Last month, the House of Representatives voted down two amendments in blatant disregard for the good of America.
In 1996, Congress passed legislation that specifically prohibited state and local governments from granting sanctuary—a policy wherein public officials, including police officers, are not allowed to inquire about an individual's immigration status. Whether that individual is applying for public services or is suspected of a criminal offense, no person may question his residence status.
The Tancredo amendment would have created financial incentives for cities to rescind their sanctuary policies. At the same time, the amendment would have provided additional protection to citizens since illegal aliens and terrorists congregate in places where they know their residency status will not be questioned.
Not surprisingly, Tancredo's proposed amendment set off a heated exchange in Congress. And the predictable and tiresome charges of "racism" and "mean-spirited" won out over common sense and people's will.
The amendment failed by a vote of 148-259.
What the Rohrabacher amendment proposed was that anyone applying for emergency medical services would need to provide information regarding his citizenship and his actual place of residence. Also required would be an indication of financial responsibility (insurance) and some tangible form of identification like a passport or a fingerprint.
If this sounds familiar to you, that's because it is exactly the procedure you follow when you go to the emergency room.
The amendment does not, as critics claim, "deny" medical treatment. But it does say that healthcare to illegal aliens should be given only to protect U.S. citizens, to save the life of an alien in a life-threatening medical emergency or to stabilize that individual until he can be repatriated for medical care in his native country.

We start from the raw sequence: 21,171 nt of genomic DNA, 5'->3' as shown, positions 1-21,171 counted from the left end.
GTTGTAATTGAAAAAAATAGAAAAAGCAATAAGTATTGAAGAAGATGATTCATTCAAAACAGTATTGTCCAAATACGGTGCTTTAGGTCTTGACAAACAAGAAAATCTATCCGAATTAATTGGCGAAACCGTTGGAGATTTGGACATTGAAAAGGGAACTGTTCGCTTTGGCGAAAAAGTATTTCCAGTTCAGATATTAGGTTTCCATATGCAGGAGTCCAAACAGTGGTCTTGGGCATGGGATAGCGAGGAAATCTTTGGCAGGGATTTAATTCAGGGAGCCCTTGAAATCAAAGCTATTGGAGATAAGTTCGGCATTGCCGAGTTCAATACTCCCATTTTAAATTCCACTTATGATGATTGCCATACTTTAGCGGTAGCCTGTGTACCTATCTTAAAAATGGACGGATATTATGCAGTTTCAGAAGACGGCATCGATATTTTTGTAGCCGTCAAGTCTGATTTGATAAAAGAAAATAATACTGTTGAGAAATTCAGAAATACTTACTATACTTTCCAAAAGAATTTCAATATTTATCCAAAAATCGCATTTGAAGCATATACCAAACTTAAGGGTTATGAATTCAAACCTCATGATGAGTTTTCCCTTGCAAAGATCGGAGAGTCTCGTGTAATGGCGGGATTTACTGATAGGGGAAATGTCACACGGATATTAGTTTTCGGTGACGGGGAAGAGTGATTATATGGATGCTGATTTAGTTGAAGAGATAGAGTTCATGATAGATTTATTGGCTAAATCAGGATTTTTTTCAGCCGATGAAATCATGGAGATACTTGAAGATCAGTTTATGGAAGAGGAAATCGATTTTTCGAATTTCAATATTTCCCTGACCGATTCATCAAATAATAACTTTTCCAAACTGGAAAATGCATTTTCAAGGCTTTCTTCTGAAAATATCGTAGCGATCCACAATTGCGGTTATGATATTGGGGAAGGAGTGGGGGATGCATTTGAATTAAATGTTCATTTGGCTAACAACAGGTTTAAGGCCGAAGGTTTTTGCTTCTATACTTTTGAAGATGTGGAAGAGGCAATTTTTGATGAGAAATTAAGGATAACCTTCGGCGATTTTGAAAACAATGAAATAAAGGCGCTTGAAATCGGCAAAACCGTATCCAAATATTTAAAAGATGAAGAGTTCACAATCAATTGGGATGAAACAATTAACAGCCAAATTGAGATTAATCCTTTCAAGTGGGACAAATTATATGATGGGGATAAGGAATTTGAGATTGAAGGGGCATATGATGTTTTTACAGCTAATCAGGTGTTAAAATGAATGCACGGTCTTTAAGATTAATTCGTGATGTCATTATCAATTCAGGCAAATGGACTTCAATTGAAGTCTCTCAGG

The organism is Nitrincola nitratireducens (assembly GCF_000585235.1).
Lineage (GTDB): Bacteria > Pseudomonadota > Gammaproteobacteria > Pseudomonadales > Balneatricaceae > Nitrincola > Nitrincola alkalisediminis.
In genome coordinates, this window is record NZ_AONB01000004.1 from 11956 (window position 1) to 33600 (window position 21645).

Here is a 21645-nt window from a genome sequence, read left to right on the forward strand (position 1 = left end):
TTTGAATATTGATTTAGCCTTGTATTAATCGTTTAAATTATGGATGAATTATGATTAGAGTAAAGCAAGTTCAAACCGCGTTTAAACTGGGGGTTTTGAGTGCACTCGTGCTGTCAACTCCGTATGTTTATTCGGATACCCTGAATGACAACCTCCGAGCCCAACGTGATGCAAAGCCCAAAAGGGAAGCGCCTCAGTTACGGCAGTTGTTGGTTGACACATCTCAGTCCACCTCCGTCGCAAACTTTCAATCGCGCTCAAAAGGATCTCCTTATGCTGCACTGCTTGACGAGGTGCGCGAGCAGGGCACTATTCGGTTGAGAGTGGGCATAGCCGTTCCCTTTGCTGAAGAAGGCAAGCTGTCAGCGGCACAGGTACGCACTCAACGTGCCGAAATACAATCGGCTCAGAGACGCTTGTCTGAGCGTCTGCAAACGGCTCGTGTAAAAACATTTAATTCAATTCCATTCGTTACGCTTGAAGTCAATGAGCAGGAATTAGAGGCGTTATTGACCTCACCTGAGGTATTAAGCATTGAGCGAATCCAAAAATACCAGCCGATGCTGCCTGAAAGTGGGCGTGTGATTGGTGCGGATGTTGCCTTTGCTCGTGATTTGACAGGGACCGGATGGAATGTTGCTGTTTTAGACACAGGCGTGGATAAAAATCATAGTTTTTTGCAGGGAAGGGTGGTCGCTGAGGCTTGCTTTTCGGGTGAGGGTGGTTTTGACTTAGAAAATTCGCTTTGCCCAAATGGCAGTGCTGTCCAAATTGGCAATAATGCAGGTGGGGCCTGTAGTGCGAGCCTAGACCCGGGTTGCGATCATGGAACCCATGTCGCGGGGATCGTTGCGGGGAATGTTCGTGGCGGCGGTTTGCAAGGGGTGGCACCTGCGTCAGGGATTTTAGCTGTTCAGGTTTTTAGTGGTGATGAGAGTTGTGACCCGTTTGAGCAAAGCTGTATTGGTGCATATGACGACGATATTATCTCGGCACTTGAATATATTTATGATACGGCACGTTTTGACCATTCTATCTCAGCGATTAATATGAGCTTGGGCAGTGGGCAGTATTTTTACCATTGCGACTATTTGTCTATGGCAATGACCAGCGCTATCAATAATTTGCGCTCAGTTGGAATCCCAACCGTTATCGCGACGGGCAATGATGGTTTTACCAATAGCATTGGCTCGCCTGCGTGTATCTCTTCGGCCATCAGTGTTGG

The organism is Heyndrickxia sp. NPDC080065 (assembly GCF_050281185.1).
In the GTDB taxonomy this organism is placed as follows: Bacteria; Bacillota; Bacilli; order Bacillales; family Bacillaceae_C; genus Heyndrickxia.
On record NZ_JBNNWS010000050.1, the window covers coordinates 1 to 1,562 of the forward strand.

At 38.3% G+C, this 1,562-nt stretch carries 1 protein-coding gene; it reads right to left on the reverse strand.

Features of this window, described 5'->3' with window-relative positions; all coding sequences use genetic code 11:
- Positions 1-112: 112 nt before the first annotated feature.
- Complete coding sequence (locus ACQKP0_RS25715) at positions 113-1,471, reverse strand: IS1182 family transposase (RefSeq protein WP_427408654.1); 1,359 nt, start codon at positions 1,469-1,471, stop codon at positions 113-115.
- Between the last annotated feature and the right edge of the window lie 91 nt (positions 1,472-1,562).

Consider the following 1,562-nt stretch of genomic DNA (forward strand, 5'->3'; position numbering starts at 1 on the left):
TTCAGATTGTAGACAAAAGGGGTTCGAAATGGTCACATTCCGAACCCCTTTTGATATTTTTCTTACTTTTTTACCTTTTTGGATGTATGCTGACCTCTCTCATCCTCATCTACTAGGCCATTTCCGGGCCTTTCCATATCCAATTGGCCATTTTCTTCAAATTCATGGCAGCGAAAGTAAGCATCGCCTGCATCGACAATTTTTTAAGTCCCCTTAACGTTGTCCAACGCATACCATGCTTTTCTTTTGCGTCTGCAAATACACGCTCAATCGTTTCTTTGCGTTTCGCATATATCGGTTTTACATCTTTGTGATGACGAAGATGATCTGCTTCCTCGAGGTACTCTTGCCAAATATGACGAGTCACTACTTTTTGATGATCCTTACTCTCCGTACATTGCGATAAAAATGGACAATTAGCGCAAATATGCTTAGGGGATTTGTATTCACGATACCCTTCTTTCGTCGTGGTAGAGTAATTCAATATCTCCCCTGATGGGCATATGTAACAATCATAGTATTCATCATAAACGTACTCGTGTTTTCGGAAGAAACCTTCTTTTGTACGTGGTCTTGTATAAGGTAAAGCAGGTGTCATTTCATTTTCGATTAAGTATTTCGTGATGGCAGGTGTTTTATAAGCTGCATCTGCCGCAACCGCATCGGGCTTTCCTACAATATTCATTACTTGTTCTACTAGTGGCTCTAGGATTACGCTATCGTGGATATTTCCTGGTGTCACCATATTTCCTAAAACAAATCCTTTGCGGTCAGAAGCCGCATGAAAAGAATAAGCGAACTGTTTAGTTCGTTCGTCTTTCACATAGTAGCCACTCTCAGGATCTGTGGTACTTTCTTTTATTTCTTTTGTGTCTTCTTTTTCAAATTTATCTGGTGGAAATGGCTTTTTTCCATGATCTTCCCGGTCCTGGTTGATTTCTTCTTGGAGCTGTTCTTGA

In summary, anyone who needs true emergency treatment will receive it—at your expense. But then, that person must go home.
That sounds fair to me and to most Americans, particularly to the tens of millions who have no health care insurance or pay for insurance out of their own pocket.
But Congress disagreed. The bill was squashed like a bug, 88-331.
In her recent address to the National Association of Latino Elected and Appointed Officials House Democratic Leader Nancy Pelosi erroneously summarized the intention of two amendments this way:
"Recently, a majority of Republicans voted for a bill by Congressman Tom Tancredo of Colorado that tried to take away homeland security funds from localities that do not act as immigration agents. A majority of Republicans voted with Tom Tancredo on this. Fortunately, we defeated it.
"And Republicans tried to make hospitals into immigration stations and force doctors to deport patients who came to their emergency rooms. But 100 percent of Democrats voted against that bill." (Pelosi Remarks to NALEO Conference, June 25 PRNewswire)
Pelosi is blind to reality. By rejecting the Tancredo amendment, Congress astoundingly voted not to support existing federal law.
And the Rohrabacher amendment was simply stated the obvious: the United States cannot provide free health care to all comers.
If our elected officials were serious about fighting terrorism, they would empower local law enforcement agencies instead of tying their hands.
And if Congress wanted to do the right thing for struggling Americans, it would work toward a fair and affordable health care system for citizens.
In the fifteen years that I have studied federal immigration policy, I have never been more bewildered by the callous indifference to the people repeatedly shown by our lawmakers.
So this Independence Day, I'll stick to barbequing and fireworks.
And I'll skip the hollow speeches by craven politicians.